Subject: Re: Integrating securelevel and kauth(9)
To: Bill Studenmund <email@example.com>
From: Jonathan Stone <firstname.lastname@example.org>
Date: 03/24/2006 18:03:32
In message <20060325015117.GE11588@netbsd.org>Bill Studenmund writes
>I took his point as saying that the current code does a number of
>different things to deal with security considerations. The replacement
>code folds everything into one consistent framework. That goes directly to
>confidence; examine a number of different systems vs. examine one (larger)
>system. Examining one system is easier than many.
Bill, franlky, I couldn't see anything in Elad's reply except
deprecating statements about secureleve and praiseful statemnts of
kauthd; none of which are on-topic to my point.
>Yes, things get complicated when we're comparing a new larger single=
>system to one multiple older ones.
From a security perspective: Complexity is bad.
>> For me, and for Thor, the key feature is the ability to enforce
>> revocation, from *all* users or processes or whatever, *any* ability
>> to perform certian actions; and to be able to enforce such revocation
>> at certain well-defined points during system startup, and irrespective
>> of the prior ability of those users/groups/whatever. You may think
>> tha'ts a hack, but it's acutally a very useful tool for building hardened
>> secure systems.
>And it certainly can be done here, and probably should be. And it's not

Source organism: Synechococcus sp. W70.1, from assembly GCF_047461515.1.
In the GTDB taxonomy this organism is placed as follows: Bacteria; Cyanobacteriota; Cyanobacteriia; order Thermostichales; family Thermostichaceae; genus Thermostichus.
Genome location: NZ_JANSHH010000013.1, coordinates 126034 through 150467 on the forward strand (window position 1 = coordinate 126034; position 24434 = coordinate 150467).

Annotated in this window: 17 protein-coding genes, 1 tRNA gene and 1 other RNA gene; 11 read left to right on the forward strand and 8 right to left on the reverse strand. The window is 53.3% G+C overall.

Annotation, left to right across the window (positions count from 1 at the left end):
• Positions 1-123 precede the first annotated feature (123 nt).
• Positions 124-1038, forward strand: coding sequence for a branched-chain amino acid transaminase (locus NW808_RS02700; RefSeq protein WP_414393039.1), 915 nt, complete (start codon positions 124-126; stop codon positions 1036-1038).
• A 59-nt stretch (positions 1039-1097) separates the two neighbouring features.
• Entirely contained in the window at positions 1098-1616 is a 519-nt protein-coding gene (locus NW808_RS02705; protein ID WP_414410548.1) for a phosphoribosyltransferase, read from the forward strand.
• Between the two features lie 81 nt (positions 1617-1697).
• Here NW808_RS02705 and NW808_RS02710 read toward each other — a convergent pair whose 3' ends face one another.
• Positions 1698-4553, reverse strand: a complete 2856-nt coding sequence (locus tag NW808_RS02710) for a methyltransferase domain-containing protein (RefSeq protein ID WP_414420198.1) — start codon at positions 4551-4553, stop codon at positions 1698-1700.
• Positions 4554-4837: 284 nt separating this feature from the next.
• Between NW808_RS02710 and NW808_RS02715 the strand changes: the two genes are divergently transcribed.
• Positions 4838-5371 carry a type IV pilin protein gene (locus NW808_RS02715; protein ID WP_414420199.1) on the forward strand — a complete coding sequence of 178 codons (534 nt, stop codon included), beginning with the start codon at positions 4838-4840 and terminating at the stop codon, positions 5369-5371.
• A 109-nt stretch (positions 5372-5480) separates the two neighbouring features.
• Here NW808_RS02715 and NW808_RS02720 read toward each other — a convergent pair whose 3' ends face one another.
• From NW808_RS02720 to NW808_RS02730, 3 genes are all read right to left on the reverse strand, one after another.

>hard. Make kern.securelevel write-only and have setting different values
>set the bitmap as appropriate.
Huh? How does that emulate how Thor and I and others use securelevel?
How does it provide a well-defined, *monotonically-decreasing* set of
allowable operations? (Let alone doing so with high assurance?)
If you think I'm missing something, please do try to explain it; I see
Thor making exactly the same points, and so if I'm missing something,
Thor is missing it also.
>Further, while the implementation is new, my understanding is that it's
>implementing what Apple has done. So we aren't totally rolling our own
>security system. :-)
Err, and just why should NetBSD go blindly with a re-implemntation of
"what Apple has done", as opposed to other alternatives? (TrustedBSD,
SELinux, ... ?) And how and why is that happening, without discussion